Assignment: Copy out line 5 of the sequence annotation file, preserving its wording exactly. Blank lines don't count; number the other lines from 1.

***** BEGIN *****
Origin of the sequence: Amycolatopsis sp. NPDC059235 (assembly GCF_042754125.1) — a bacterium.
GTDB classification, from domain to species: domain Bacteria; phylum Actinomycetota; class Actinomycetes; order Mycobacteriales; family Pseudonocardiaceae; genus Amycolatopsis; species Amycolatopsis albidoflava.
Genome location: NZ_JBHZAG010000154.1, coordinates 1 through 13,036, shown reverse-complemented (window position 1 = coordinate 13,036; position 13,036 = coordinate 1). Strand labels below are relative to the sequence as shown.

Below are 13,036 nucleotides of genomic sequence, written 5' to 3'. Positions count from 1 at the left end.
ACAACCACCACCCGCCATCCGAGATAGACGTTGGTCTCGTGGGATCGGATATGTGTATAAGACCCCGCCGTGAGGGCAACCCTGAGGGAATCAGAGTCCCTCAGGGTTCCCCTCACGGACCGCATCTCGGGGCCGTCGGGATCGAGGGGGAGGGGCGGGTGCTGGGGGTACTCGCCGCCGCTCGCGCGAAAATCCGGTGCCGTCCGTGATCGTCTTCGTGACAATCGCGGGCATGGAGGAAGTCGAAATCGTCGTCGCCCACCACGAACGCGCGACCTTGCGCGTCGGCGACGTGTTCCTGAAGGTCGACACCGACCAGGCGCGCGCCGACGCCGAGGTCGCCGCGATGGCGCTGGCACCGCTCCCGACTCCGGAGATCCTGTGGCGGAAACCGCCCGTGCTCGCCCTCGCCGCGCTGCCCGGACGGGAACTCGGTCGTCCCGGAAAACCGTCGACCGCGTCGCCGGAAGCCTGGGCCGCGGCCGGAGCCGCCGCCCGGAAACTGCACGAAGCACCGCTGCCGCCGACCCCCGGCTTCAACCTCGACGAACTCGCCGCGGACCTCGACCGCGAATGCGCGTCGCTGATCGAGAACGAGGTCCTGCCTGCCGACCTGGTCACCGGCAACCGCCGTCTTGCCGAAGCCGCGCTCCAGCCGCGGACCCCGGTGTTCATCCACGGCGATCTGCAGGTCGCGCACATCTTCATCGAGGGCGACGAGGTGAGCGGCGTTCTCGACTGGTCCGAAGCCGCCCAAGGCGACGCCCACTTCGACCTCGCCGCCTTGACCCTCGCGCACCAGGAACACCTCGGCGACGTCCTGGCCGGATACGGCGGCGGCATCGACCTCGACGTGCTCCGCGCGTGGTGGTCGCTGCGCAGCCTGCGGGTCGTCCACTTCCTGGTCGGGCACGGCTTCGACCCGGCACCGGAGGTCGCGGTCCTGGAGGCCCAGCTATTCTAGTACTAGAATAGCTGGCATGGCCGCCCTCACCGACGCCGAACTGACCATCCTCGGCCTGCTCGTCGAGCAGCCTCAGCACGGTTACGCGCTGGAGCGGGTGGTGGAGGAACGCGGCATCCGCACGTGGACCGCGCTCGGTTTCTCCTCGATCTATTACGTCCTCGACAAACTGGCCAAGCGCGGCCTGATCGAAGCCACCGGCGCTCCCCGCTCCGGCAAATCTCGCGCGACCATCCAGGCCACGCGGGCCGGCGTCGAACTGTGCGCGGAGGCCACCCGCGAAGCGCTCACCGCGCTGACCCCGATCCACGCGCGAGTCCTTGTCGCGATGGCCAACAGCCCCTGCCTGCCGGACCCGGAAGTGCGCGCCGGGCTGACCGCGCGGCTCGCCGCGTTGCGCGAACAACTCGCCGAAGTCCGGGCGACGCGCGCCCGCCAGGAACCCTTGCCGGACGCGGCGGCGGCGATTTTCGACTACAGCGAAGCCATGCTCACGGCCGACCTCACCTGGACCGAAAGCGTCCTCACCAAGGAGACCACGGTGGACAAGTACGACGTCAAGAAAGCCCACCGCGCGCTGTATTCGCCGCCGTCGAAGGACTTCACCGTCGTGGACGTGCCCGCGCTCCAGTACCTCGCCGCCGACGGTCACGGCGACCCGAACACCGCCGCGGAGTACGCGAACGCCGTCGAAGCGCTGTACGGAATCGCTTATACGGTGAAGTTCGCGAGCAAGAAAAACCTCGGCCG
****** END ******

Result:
ACAACCACCACCCGCCATCCGAGATAGACGTTGGTCTCGTGGGATCGGATATGTGTATAAGACCCCGCCGTGAGGGCAACCCTGAGGGAATCAGAGTCCCTCAGGGTTCCCCTCACGGACCGCATCTCGGGGCCGTCGGGATCGAGGGGGAGGGGCGGGTGCTGGGGGTACTCGCCGCCGCTCGCGCGAAAATCCGGTGCCGTCCGTGATCGTCTTCGTGACAATCGCGGGCATGGAGGAAGTCGAAATCGTCGTCGCCCACCACGAACGCGCGACCTTGCGCGTCGGCGACGTGTTCCTGAAGGTCGACACCGACCAGGCGCGCGCCGACGCCGAGGTCGCCGCGATGGCGCTGGCACCGCTCCCGACTCCGGAGATCCTGTGGCGGAAACCGCCCGTGCTCGCCCTCGCCGCGCTGCCCGGACGGGAACTCGGTCGTCCCGGAAAACCGTCGACCGCGTCGCCGGAAGCCTGGGCCGCGGCCGGAGCCGCCGCCCGGAAACTGCACGAAGCACCGCTGCCGCCGACCCCCGGCTTCAACCTCGACGAACTCGCCGCGGACCTCGACCGCGAATGCGCGTCGCTGATCGAGAACGAGGTCCTGCCTGCCGACCTGGTCACCGGCAACCGCCGTCTTGCCGAAGCCGCGCTCCAGCCGCGGACCCCGGTGTTCATCCACGGCGATCTGCAGGTCGCGCACATCTTCATCGAGGGCGACGAGGTGAGCGGCGTTCTCGACTGGTCCGAAGCCGCCCAAGGCGACGCCCACTTCGACCTCGCCGCCTTGACCCTCGCGCACCAGGAACACCTCGGCGACGTCCTGGCCGGATACGGCGGCGGCATCGACCTCGACGTGCTCCGCGCGTGGTGGTCGCTGCGCAGCCTGCGGGTCGTCCACTTCCTGGTCGGGCACGGCTTCGACCCGGCACCGGAGGTCGCGGTCCTGGAGGCCCAGCTATTCTAGTACTAGAATAGCTGGCATGGCCGCCCTCACCGACGCCGAACTGACCATCCTCGGCCTGCTCGTCGAGCAGCCTCAGCACGGTTACGCGCTGGAGCGGGTGGTGGAGGAACGCGGCATCCGCACGTGGACCGCGCTCGGTTTCTCCTCGATCTATTACGTCCTCGACAAACTGGCCAAGCGCGGCCTGATCGAAGCCACCGGCGCTCCCCGCTCCGGCAAATCTCGCGCGACCATCCAGGCCACGCGGGCCGGCGTCGAACTGTGCGCGGAGGCCACCCGCGAAGCGCTCACCGCGCTGACCCCGATCCACGCGCGAGTCCTTGTCGCGATGGCCAACAGCCCCTGCCTGCCGGACCCGGAAGTGCGCGCCGGGCTGACCGCGCGGCTCGCCGCGTTGCGCGAACAACTCGCCGAAGTCCGGGCGACGCGCGCCCGCCAGGAACCCTTGCCGGACGCGGCGGCGGCGATTTTCGACTACAGCGAAGCCATGCTCACGGCCGACCTCACCTGGACCGAAAGCGTCCTCACCAAGGAGACCACGGTGGACAAGTACGACGTCAAGAAAGCCCACCGCGCGCTGTATTCGCCGCCGTCGAAGGACTTCACCGTCGTGGACGTGCCCGCGCTCCAGTACCTCGCCGCCGACGGTCACGGCGACCCGAACACCGCCGCGGAGTACGCGAACGCCGTCGAAGCGCTGTACGGAATCGCTTATACGGTGAAGTTCGCGAGCAAGAAAAACCTCGGCCG